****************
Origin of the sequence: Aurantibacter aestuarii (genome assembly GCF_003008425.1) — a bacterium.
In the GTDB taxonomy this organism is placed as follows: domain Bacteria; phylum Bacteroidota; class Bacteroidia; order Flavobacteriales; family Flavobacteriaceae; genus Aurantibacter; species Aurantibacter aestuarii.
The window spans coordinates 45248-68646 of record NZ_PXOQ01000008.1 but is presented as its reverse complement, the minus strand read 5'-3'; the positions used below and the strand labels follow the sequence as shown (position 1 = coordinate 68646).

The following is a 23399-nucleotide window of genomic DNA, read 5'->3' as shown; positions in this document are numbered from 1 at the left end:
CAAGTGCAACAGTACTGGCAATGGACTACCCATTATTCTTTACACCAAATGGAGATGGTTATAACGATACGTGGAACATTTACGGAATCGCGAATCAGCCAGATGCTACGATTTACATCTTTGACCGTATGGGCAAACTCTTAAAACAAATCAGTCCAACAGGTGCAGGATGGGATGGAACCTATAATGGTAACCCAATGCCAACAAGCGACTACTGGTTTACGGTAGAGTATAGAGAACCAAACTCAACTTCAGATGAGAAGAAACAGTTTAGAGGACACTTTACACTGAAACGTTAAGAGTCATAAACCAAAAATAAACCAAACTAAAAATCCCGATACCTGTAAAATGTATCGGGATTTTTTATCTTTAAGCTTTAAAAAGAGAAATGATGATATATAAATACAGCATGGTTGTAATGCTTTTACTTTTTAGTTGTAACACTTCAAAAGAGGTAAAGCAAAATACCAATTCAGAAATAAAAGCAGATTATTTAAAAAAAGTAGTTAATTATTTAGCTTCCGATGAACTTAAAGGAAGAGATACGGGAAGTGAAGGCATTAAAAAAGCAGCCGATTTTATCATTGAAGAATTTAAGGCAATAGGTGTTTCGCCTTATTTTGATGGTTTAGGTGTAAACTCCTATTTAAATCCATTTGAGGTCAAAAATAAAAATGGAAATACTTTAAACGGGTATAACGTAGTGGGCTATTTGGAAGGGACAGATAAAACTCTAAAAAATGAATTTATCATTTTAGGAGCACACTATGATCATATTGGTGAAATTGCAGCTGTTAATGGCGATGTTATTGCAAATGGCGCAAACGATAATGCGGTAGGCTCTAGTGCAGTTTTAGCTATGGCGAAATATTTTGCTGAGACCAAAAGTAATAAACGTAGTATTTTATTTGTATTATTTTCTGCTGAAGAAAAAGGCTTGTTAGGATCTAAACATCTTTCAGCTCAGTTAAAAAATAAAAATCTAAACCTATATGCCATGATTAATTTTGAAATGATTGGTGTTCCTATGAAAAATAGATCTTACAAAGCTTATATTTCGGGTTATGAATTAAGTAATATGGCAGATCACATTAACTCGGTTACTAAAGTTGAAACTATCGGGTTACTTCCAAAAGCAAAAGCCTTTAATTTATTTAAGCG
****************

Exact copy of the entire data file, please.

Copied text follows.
Origin of the sequence: Aurantibacter aestuarii (genome assembly GCF_003008425.1) — a bacterium.
In the GTDB taxonomy this organism is placed as follows: domain Bacteria; phylum Bacteroidota; class Bacteroidia; order Flavobacteriales; family Flavobacteriaceae; genus Aurantibacter; species Aurantibacter aestuarii.
The window spans coordinates 45248-68646 of record NZ_PXOQ01000008.1 but is presented as its reverse complement, the minus strand read 5'-3'; the positions used below and the strand labels follow the sequence as shown (position 1 = coordinate 68646).

The following is a 23399-nucleotide window of genomic DNA, read 5'->3' as shown; positions in this document are numbered from 1 at the left end:
CAAGTGCAACAGTACTGGCAATGGACTACCCATTATTCTTTACACCAAATGGAGATGGTTATAACGATACGTGGAACATTTACGGAATCGCGAATCAGCCAGATGCTACGATTTACATCTTTGACCGTATGGGCAAACTCTTAAAACAAATCAGTCCAACAGGTGCAGGATGGGATGGAACCTATAATGGTAACCCAATGCCAACAAGCGACTACTGGTTTACGGTAGAGTATAGAGAACCAAACTCAACTTCAGATGAGAAGAAACAGTTTAGAGGACACTTTACACTGAAACGTTAAGAGTCATAAACCAAAAATAAACCAAACTAAAAATCCCGATACCTGTAAAATGTATCGGGATTTTTTATCTTTAAGCTTTAAAAAGAGAAATGATGATATATAAATACAGCATGGTTGTAATGCTTTTACTTTTTAGTTGTAACACTTCAAAAGAGGTAAAGCAAAATACCAATTCAGAAATAAAAGCAGATTATTTAAAAAAAGTAGTTAATTATTTAGCTTCCGATGAACTTAAAGGAAGAGATACGGGAAGTGAAGGCATTAAAAAAGCAGCCGATTTTATCATTGAAGAATTTAAGGCAATAGGTGTTTCGCCTTATTTTGATGGTTTAGGTGTAAACTCCTATTTAAATCCATTTGAGGTCAAAAATAAAAATGGAAATACTTTAAACGGGTATAACGTAGTGGGCTATTTGGAAGGGACAGATAAAACTCTAAAAAATGAATTTATCATTTTAGGAGCACACTATGATCATATTGGTGAAATTGCAGCTGTTAATGGCGATGTTATTGCAAATGGCGCAAACGATAATGCGGTAGGCTCTAGTGCAGTTTTAGCTATGGCGAAATATTTTGCTGAGACCAAAAGTAATAAACGTAGTATTTTATTTGTATTATTTTCTGCTGAAGAAAAAGGCTTGTTAGGATCTAAACATCTTTCAGCTCAGTTAAAAAATAAAAATCTAAACCTATATGCCATGATTAATTTTGAAATGATTGGTGTTCCTATGAAAAATAGATCTTACAAAGCTTATATTTCGGGTTATGAATTAAGTAATATGGCAGATCACATTAACTCGGTTACTAAAGTTGAAACTATCGGGTTACTTCCAAAAGCAAAAGCCTTTAATTTATTTAAGCG